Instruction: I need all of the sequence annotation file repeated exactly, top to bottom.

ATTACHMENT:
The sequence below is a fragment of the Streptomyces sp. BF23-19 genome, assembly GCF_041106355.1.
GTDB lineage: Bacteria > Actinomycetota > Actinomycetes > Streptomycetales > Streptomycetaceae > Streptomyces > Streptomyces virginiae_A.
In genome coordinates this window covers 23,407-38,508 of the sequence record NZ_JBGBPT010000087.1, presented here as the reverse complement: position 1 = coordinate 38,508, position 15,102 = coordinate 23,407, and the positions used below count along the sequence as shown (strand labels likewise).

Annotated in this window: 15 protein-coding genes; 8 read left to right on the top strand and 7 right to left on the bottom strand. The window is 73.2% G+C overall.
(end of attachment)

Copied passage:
The sequence below is a fragment of the Streptomyces sp. BF23-19 genome, assembly GCF_041106355.1.
GTDB lineage: Bacteria > Actinomycetota > Actinomycetes > Streptomycetales > Streptomycetaceae > Streptomyces > Streptomyces virginiae_A.
In genome coordinates this window covers 23,407-38,508 of the sequence record NZ_JBGBPT010000087.1, presented here as the reverse complement: position 1 = coordinate 38,508, position 15,102 = coordinate 23,407, and the positions used below count along the sequence as shown (strand labels likewise).

Annotated in this window: 15 protein-coding genes; 8 read left to right on the top strand and 7 right to left on the bottom strand. The window is 73.2% G+C overall.